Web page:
9. Seanto

    Seanto

    Dec 29, 2005
    RVA
    He says he does, but could be lying, hah. See post above for more on his background. I'm actually wondering if some of this goes deeper, like a fear of being judged by others. But i'm no shrink, just trying to see if others know of ways to break out of the sort of classical music way of playing jazz.
     
  10. Tom Lane

    Tom Lane Gold Supporting Member

    Apr 28, 2011
    Torrance, CA
    Ask him if he'd like to hire you to coach him. If he's not willing to pay you some token amount to tutor him, he's probably not serious about learning. If he is, you could check out the book Damon recommended; I haven't seen it so I can't comment.

    You could also consider getting him away from the keys as @Groove Doctor suggested and have him try to sing a melody to a familiar, mostly diatonic tune like Autumn Leaves. I think getting him away from the keys removes all of his devices which forces him to try something new. If that doesn't work too well, you could try getting him started by giving him a short phrase and then ask him to create variations on it. You could even sing it back and forth over a single 7#9 chord as an exercise - lots of room for harmonic exploration in a 7#9. Then, other short standards like Blue Bossa, Song for My Father, etc. Ultimately, he has to get comfortable with the rhythmic accuracy and interest of his phrases being more important than the pitches, first, then he, IME, can develop more sophisticated harmonic ideas.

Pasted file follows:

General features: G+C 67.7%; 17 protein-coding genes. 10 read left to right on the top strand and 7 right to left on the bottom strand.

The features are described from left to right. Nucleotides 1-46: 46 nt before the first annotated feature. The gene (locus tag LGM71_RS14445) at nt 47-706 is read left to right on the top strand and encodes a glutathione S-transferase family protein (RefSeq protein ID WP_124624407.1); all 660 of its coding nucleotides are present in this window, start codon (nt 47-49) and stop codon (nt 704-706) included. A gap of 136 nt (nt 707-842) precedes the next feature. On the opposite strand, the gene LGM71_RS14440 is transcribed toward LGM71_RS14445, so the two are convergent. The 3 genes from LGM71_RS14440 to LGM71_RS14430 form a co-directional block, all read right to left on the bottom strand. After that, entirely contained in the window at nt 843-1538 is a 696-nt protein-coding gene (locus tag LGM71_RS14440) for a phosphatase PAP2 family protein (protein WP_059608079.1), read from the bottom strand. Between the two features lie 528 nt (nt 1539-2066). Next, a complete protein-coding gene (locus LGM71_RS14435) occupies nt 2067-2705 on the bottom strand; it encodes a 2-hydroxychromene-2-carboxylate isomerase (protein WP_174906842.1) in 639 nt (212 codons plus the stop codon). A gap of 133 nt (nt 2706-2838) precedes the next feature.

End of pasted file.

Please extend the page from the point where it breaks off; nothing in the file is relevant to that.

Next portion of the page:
Another exercise I've experienced is group free singing which can be really cool when it gels. The only rule is you have to make noise after "go!"
     
    Groove Doctor likes this.
  11. mtto

    mtto Supporting Member

    May 25, 2008
    Los Angeles, CA
    Two thoughts. First, call-and-response games over simple changes, one chord, or completely free, but tonal/modal.

    Second, "Effortless Mastery" by Kenny Werner. I suspect he is a much better improvisor than he thinks he is, given what you've written about his background, and his issue is a psychological block rather than a technical one.
     
    bass183, tmntfan and Groove Doctor like this.